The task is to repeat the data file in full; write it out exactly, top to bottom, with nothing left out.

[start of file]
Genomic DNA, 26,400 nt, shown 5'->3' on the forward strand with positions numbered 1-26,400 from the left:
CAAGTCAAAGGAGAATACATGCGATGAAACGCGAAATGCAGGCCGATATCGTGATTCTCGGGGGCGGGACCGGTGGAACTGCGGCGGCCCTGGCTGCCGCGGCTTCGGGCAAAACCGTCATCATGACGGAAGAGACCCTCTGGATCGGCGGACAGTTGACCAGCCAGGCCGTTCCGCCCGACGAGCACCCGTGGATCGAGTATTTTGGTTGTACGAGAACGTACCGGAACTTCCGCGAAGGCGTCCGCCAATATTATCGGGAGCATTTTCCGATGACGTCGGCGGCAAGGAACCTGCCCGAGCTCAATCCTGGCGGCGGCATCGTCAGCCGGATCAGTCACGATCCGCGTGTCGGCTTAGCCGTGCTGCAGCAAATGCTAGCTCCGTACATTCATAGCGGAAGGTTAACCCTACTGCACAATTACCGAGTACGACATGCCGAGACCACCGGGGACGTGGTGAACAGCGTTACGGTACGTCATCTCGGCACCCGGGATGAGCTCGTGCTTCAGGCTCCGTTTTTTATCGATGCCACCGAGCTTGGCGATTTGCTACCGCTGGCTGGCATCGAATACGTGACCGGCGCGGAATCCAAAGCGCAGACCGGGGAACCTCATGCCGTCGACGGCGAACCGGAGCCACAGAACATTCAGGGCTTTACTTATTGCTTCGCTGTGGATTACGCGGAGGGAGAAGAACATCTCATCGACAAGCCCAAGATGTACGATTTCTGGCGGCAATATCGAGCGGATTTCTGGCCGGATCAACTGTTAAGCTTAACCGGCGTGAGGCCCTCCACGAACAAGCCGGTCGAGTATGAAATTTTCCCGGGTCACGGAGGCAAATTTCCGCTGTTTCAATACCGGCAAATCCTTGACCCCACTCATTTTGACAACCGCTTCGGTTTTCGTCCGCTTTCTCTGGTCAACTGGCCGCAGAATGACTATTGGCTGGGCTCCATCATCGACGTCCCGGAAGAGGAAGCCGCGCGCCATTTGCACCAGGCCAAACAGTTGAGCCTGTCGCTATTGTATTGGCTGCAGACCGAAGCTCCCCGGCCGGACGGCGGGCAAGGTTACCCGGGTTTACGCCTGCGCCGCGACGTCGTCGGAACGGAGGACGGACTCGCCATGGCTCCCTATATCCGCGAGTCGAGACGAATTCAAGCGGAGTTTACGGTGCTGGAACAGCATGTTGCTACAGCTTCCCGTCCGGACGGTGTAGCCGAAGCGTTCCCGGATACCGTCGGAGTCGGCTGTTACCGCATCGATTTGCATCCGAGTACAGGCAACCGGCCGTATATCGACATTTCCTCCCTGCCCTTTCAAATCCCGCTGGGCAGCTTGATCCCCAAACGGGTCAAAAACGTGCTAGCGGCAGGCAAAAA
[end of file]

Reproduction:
Genomic DNA, 26,400 nt, shown 5'->3' on the forward strand with positions numbered 1-26,400 from the left:
CAAGTCAAAGGAGAATACATGCGATGAAACGCGAAATGCAGGCCGATATCGTGATTCTCGGGGGCGGGACCGGTGGAACTGCGGCGGCCCTGGCTGCCGCGGCTTCGGGCAAAACCGTCATCATGACGGAAGAGACCCTCTGGATCGGCGGACAGTTGACCAGCCAGGCCGTTCCGCCCGACGAGCACCCGTGGATCGAGTATTTTGGTTGTACGAGAACGTACCGGAACTTCCGCGAAGGCGTCCGCCAATATTATCGGGAGCATTTTCCGATGACGTCGGCGGCAAGGAACCTGCCCGAGCTCAATCCTGGCGGCGGCATCGTCAGCCGGATCAGTCACGATCCGCGTGTCGGCTTAGCCGTGCTGCAGCAAATGCTAGCTCCGTACATTCATAGCGGAAGGTTAACCCTACTGCACAATTACCGAGTACGACATGCCGAGACCACCGGGGACGTGGTGAACAGCGTTACGGTACGTCATCTCGGCACCCGGGATGAGCTCGTGCTTCAGGCTCCGTTTTTTATCGATGCCACCGAGCTTGGCGATTTGCTACCGCTGGCTGGCATCGAATACGTGACCGGCGCGGAATCCAAAGCGCAGACCGGGGAACCTCATGCCGTCGACGGCGAACCGGAGCCACAGAACATTCAGGGCTTTACTTATTGCTTCGCTGTGGATTACGCGGAGGGAGAAGAACATCTCATCGACAAGCCCAAGATGTACGATTTCTGGCGGCAATATCGAGCGGATTTCTGGCCGGATCAACTGTTAAGCTTAACCGGCGTGAGGCCCTCCACGAACAAGCCGGTCGAGTATGAAATTTTCCCGGGTCACGGAGGCAAATTTCCGCTGTTTCAATACCGGCAAATCCTTGACCCCACTCATTTTGACAACCGCTTCGGTTTTCGTCCGCTTTCTCTGGTCAACTGGCCGCAGAATGACTATTGGCTGGGCTCCATCATCGACGTCCCGGAAGAGGAAGCCGCGCGCCATTTGCACCAGGCCAAACAGTTGAGCCTGTCGCTATTGTATTGGCTGCAGACCGAAGCTCCCCGGCCGGACGGCGGGCAAGGTTACCCGGGTTTACGCCTGCGCCGCGACGTCGTCGGAACGGAGGACGGACTCGCCATGGCTCCCTATATCCGCGAGTCGAGACGAATTCAAGCGGAGTTTACGGTGCTGGAACAGCATGTTGCTACAGCTTCCCGTCCGGACGGTGTAGCCGAAGCGTTCCCGGATACCGTCGGAGTCGGCTGTTACCGCATCGATTTGCATCCGAGTACAGGCAACCGGCCGTATATCGACATTTCCTCCCTGCCCTTTCAAATCCCGCTGGGCAGCTTGATCCCCAAACGGGTCAAAAACGTGCTAGCGGCAGGCAAAAA